One who has heard radio silence from the Oval Office is Arizona GOP Sen. Jeff Flake, according to an aide. And in a statement prepared for Roll Call, Flake made clear his reluctance to back Trump’s policy.

“Any policy change that diminishes the ability of Americans to travel freely to Cuba is not in the best interests of the United States or the Cuban people,” Flake said.

Other Republicans, like Sens. Rand Paul of Kentucky, Jerry Moran of Kansas and Rep. Mark Sanford of South Carolina, support freer movement and trade policies with Cuba.

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Though Trump has yet to reach out to pro-Cuba members such as Flake, his embrace of Rubio and Diaz-Balart reflected a president who knew the outcome he wanted and found two influential members to help him make it happen.

That’s in line with the 45th president’s transactional approach — which also largely is about ticking off what he perceives as victories and keeping campaign promises.

On the latter, a senior administration official who briefed reporters Thursday about the Cuba changes mentioned those campaign pledges six times.

“The president vowed to reverse the Obama administration policies toward Cuba that have enriched the Cuban military regime and increased the repression on the island,” the senior official said. “It is a promise that President Trump made, and it’s a promise that President Trump is keeping.”

The next day in Miami, he told a crowd he was there to announce the changes “like I promised” during a campaign stop there.

Ignoring the Hill?

John Kavulich of the U.S.-Cuba Trade and Economic Council, which advises private-sector American firms on aspects of relations between the two countries, said Trump “doesn’t really need any buy-in from Congress.”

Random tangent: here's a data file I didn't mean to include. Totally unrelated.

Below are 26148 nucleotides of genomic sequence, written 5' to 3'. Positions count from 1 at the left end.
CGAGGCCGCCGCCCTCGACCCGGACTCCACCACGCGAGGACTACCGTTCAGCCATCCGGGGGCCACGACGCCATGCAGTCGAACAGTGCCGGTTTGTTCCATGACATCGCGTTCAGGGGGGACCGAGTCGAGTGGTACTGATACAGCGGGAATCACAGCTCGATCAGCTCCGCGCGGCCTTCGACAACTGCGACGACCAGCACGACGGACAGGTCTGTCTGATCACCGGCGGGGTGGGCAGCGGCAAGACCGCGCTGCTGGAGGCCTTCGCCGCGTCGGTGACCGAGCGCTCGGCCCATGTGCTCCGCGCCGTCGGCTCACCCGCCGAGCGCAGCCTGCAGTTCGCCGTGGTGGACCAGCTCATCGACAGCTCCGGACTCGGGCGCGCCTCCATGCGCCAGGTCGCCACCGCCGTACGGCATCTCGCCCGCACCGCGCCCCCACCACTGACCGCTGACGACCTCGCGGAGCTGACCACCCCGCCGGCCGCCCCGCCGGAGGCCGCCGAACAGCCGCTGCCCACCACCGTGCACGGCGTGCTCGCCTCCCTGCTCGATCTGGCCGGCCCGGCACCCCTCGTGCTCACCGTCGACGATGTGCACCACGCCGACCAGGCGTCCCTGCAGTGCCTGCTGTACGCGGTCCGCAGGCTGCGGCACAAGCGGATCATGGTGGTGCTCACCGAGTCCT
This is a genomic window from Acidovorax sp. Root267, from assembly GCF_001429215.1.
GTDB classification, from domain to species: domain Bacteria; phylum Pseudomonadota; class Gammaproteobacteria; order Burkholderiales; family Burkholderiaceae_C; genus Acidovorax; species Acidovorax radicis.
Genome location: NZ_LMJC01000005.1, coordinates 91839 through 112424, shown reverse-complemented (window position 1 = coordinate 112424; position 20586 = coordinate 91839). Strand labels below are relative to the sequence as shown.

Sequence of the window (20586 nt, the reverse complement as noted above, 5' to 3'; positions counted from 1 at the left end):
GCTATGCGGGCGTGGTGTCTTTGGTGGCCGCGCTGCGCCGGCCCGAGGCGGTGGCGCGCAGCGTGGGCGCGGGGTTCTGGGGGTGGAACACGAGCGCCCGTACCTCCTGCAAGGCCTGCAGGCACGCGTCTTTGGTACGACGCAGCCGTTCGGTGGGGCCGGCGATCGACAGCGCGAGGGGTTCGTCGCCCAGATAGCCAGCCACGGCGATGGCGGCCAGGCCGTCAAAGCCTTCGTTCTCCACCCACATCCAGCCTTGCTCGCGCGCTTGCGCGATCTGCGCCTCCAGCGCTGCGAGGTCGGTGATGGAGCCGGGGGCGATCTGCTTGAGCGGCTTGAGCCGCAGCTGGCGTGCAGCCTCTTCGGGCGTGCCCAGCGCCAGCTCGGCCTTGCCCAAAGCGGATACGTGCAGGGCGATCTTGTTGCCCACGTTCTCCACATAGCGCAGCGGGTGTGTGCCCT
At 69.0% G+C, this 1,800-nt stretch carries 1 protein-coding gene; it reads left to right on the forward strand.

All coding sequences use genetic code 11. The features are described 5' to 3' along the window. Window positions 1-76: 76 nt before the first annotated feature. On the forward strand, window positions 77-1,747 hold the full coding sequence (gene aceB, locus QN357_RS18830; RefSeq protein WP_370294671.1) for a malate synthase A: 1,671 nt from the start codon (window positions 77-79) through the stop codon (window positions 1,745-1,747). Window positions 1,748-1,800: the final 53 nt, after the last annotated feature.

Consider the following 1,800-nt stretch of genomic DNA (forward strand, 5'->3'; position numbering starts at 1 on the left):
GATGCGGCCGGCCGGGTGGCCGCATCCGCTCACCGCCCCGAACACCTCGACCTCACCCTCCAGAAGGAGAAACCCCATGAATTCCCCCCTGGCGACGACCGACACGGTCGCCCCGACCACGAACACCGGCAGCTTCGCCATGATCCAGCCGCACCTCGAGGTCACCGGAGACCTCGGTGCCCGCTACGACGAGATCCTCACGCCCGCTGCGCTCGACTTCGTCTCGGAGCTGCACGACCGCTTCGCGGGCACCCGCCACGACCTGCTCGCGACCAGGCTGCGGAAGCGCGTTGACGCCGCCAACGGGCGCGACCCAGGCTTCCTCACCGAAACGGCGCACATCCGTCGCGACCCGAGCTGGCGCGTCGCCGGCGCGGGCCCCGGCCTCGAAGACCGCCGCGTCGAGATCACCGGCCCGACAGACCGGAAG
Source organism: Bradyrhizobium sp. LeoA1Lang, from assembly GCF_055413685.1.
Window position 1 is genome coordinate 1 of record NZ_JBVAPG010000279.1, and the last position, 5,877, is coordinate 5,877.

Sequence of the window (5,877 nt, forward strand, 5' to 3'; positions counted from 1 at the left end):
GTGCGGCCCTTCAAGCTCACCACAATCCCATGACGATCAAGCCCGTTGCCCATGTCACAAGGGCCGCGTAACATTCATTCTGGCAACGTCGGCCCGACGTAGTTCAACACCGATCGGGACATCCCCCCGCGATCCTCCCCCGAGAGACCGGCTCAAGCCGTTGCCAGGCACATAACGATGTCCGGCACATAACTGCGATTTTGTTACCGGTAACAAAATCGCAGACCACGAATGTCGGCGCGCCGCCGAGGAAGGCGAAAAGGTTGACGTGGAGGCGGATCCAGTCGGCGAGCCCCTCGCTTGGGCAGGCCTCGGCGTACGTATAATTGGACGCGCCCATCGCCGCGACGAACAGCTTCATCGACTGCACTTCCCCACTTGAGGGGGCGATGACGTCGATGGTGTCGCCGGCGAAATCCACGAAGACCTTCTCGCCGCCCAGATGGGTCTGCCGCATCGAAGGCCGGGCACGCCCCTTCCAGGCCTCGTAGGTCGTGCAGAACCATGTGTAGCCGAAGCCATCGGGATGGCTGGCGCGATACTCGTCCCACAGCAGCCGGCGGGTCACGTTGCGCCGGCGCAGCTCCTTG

He ticked off a list of lawmakers who supported Obama’s policies, then added: “The bottom line is they just aren’t that important to this White House.”

“And to those who say [Trump] can’t do something like this if it’s not bipartisan: Excuse me?” Kavulich said. “Look what George W. Bush and Barack Obama did on these kinds of issues for 16 years using regulation and executive branch authorities.”

And Trump can claim at least some bipartisan support for his move.

Sen. Robert Menendez of New Jersey, a Cuban-American, is a hardliner on relations with the island nation, and was a harsh critic of Obama’s policies toward it. 

“The Trump Administration’s decision to reinstate tighter controls, to enforce standing law that I authored, and prevent American companies from making a quick buck by partnering with entities owned by the Castros and the Cuban military is a good first step,” Menendez said in a statement Friday.